Today’s read: What’s Killing America’s Black Infants – The Nation
Because pregnant women and infants are so vulnerable– in many ways, they represent the most vulnerable members of our society– their survival is a key indicator of a society’s overall health. And by this measure, we are quite sick.
The maternal and infant mortality rates in the United States, particularly in states like Texas and among certain groups– people of color and the poor– are shockingly high, and getting worse. In Texas, just 11.4% of pregnant women are African-American, but they represent 29% of the state’s maternal deaths. Nationally, the mortality rate for black infants is twice that of white infants.
When I worked in a Louisiana maternity ward, I was shocked to see these outcomes up close. It drove home exactly who is bearing the brunt of these realities, and what the world looks like when you’re living inside these numbers.
At the hospital, we were seeing poor outcomes- and even deaths- mostly for one simple reason: because the underlying population health was so poor. This is despite the fact that the US spends more money on health care than any other country in the world. I’m not chalking these poor outcomes up to bad health during pregnancy, or insufficient prenatal care, although that is a part of it. The reality is more complicated and starts much earlier.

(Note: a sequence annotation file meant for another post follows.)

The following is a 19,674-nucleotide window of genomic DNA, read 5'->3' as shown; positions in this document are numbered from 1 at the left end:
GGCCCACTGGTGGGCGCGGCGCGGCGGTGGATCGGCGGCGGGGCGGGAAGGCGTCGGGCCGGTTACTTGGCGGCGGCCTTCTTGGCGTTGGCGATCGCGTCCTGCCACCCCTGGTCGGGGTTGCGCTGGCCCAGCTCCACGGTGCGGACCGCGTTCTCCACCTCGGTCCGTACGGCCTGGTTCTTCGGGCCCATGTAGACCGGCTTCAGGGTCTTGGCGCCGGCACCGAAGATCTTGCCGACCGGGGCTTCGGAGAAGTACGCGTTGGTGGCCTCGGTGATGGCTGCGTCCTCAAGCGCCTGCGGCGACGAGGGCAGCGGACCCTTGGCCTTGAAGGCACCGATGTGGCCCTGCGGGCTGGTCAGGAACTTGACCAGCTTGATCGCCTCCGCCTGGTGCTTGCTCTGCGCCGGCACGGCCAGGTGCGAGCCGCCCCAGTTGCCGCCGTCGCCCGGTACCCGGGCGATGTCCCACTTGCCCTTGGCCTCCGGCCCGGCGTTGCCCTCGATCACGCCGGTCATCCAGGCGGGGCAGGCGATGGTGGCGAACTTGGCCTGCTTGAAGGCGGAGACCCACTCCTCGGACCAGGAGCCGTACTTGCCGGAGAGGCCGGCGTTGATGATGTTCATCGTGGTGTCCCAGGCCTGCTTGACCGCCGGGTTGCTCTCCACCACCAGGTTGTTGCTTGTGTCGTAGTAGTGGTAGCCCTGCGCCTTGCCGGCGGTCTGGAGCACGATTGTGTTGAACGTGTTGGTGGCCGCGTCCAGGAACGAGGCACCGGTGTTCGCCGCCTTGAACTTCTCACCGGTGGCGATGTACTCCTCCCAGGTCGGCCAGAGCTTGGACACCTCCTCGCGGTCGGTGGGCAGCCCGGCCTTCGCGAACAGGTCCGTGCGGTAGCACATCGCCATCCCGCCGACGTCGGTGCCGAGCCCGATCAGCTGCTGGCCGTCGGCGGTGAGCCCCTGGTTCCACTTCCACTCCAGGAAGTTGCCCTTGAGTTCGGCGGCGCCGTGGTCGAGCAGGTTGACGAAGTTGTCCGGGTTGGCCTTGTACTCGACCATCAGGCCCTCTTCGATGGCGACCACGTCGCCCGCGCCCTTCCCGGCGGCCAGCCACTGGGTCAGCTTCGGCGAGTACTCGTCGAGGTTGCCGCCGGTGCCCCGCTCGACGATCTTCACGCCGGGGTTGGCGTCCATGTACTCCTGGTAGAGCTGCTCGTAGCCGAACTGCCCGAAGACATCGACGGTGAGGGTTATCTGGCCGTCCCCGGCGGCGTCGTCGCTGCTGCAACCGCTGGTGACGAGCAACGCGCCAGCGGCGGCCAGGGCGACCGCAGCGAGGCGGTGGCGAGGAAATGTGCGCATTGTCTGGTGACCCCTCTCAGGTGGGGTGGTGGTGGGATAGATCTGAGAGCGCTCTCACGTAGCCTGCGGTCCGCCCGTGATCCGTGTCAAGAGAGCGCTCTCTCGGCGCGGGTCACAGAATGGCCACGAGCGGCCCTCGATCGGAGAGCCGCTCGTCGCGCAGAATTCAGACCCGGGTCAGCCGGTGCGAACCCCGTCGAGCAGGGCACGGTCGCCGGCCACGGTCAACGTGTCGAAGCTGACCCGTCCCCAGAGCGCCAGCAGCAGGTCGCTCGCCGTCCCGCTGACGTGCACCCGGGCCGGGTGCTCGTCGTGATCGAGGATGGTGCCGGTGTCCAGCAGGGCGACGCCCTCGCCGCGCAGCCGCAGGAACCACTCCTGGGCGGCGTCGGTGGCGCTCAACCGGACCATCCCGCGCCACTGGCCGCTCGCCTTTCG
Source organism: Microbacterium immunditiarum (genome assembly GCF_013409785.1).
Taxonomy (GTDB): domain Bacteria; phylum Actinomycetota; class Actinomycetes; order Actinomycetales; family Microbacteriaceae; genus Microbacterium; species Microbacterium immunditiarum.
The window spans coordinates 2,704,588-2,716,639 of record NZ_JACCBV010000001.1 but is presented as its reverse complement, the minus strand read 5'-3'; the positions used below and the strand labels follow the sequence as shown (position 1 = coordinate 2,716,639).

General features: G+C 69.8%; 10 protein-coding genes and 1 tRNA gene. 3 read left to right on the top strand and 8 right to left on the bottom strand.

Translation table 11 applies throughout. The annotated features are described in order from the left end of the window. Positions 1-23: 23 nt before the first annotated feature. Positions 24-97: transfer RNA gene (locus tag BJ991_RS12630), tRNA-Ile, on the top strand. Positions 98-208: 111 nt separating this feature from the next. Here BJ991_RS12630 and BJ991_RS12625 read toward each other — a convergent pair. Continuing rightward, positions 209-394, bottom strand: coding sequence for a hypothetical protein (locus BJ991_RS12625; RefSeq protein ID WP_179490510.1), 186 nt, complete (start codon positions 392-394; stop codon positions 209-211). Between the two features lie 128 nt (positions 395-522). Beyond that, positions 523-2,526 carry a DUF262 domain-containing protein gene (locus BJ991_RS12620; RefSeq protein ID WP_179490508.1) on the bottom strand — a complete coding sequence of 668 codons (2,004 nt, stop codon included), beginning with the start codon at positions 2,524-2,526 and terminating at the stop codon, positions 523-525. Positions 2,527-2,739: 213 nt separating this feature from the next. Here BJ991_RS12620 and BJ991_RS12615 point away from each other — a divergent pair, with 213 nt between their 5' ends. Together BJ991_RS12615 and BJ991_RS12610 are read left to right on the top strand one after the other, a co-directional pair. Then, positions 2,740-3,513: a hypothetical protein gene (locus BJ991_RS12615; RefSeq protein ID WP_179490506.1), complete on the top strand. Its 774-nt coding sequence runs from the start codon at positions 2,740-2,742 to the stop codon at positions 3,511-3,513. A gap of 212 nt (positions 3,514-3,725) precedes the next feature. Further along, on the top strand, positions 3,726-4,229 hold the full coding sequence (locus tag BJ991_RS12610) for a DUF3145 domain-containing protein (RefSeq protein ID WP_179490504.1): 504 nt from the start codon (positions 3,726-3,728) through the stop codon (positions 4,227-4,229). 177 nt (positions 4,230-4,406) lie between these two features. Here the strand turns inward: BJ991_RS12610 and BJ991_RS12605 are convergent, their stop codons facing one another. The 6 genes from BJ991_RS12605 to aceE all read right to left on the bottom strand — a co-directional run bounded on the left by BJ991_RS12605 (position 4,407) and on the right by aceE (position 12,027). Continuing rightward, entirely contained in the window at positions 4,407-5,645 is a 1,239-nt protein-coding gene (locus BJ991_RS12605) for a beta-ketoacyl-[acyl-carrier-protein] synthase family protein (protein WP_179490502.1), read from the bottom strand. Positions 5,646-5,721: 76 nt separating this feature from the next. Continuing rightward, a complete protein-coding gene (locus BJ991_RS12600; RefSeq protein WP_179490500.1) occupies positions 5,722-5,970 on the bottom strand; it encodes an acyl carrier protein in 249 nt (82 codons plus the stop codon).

The women that we saw were sick before they became pregnant: diabetes, hypertension (which was present even for many teenagers), poor diet and malnutrition. Some women were also struggling with drug and alcohol addiction and mental illness. Many were experiencing more than one of these conditions. Also present for so many– if not all– of these women: extreme stress, which is a medical condition, and we would be foolish to ignore.
During pregnancy, these predisposing factors led to sky-high rates of gestational diabetes and preeclampsia. Women struggled with insufficient or absent prenatal care, partly due to a lack of knowledge about coverage, and also a lack of providers, hospitals and/or transport in some neighborhoods. The rates of C-section was shockingly high. Their babies were born small, and they were born early — so early, that we cheered any time a mother made it to thirty-five weeks. Their pregnancies were complicated and high-risk, and the resulting negative health conditions continued after they give birth. This is not normal. It is unacceptable.
Because of the color of my skin, I was also witness to the utter apathy of so many of those who have an ability to make a difference. They conflated “common” with “normal” so many times that I stopped keeping track. Just because you see a phenomenon every day does not mean that it is to be expected or accepted. It showed me how little regard we as a society hold for the health of certain women and their families. This is not only morally repugnant, it is criminal.